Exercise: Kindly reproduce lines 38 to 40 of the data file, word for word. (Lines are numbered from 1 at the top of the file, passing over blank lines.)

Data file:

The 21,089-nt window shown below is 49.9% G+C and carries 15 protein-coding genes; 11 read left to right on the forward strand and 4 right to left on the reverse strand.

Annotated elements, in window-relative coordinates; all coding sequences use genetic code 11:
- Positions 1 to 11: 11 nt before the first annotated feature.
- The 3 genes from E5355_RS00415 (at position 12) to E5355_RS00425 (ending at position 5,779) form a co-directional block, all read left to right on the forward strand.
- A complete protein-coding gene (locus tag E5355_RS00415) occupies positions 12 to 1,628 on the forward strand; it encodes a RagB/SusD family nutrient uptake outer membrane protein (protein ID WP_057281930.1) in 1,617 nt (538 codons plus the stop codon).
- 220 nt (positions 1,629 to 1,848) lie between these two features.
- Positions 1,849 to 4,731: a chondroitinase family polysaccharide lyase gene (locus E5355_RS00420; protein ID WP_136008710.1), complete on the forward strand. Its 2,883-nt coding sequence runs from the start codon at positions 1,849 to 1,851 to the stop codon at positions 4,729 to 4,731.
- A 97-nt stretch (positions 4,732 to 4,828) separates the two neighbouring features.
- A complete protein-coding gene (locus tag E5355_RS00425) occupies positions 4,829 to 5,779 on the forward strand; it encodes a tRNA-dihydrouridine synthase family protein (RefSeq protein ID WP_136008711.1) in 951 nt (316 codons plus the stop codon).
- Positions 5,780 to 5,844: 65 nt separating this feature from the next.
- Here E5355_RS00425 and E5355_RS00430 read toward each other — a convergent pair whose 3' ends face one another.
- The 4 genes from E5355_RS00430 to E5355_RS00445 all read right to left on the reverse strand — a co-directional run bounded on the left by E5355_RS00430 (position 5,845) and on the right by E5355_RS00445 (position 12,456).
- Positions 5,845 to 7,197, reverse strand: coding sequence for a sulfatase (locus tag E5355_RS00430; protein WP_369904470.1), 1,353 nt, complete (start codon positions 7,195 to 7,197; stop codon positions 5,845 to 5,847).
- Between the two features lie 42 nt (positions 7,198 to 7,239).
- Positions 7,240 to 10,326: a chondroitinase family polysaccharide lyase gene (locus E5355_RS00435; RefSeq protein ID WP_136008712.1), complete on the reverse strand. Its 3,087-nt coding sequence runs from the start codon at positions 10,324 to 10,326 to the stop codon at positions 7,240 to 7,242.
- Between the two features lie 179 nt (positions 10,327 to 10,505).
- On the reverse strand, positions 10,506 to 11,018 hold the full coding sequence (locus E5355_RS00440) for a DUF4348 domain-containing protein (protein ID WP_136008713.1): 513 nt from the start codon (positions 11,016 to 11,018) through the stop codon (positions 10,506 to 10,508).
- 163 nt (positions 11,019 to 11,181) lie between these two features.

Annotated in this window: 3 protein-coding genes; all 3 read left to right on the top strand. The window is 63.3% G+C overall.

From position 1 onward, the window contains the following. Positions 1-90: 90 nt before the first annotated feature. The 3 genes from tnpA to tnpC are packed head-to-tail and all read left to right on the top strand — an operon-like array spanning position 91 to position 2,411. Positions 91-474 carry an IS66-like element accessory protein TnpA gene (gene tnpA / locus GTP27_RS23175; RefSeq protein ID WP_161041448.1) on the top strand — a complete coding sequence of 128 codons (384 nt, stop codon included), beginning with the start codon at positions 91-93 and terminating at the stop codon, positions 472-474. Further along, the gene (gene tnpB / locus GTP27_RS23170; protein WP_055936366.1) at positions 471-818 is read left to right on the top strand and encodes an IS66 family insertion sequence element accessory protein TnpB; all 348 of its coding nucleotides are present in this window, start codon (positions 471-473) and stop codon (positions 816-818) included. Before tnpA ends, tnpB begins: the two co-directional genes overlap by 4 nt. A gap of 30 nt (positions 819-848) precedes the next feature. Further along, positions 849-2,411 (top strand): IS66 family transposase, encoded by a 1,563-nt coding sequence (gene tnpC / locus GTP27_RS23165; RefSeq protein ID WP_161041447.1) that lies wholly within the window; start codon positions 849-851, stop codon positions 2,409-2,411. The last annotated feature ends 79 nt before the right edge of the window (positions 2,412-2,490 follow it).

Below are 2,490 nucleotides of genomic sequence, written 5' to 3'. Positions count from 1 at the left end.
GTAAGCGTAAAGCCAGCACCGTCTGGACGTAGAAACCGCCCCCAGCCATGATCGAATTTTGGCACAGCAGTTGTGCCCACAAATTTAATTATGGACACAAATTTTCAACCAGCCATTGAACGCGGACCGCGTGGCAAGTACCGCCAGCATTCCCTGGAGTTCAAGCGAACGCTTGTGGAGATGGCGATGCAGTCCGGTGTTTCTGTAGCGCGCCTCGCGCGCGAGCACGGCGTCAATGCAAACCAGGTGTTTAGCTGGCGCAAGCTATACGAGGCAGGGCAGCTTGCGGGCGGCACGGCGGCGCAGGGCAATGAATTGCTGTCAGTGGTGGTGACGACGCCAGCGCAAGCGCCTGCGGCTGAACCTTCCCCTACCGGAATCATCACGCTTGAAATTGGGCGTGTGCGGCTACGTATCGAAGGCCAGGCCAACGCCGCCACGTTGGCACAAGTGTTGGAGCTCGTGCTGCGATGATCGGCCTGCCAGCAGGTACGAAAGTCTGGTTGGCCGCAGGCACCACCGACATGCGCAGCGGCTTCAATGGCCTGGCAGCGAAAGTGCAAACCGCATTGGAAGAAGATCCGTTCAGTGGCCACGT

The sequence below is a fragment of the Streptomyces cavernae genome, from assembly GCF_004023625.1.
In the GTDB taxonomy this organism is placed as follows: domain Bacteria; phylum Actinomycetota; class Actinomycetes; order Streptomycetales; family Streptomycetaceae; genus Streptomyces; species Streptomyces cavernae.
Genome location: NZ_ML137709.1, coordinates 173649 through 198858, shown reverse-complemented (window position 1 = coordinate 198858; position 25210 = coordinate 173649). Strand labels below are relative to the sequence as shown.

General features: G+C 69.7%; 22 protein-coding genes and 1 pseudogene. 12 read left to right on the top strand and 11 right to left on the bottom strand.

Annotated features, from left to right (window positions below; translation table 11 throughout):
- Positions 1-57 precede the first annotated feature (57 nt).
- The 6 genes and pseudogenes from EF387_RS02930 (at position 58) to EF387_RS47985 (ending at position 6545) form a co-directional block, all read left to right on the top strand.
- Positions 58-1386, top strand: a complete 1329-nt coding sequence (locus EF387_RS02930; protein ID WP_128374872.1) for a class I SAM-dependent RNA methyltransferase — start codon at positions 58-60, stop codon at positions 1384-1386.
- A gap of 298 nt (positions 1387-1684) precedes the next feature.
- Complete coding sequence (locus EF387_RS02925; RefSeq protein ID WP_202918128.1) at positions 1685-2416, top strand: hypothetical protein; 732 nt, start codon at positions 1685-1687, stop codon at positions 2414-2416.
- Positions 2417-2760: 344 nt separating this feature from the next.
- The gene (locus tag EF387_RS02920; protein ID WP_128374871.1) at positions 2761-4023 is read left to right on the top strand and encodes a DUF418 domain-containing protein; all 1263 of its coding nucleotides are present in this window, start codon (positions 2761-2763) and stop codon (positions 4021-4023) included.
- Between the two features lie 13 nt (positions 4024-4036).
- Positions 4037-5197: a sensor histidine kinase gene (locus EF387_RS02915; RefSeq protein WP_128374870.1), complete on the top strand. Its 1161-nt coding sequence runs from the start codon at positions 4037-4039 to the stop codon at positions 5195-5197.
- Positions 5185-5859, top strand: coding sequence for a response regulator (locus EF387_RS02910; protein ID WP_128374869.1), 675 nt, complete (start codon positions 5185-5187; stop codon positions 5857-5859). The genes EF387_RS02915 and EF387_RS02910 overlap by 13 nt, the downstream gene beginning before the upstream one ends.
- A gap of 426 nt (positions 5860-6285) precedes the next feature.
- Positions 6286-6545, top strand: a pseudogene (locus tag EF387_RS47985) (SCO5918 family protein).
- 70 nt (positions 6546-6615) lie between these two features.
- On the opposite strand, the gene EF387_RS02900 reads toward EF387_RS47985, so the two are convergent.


- A gap of 426 nt (positions 5860-6285) precedes the next feature.
- Positions 6286-6545, top strand: a pseudogene (locus tag EF387_RS47985) (SCO5918 family protein).
- 70 nt (positions 6546-6615) lie between these two features.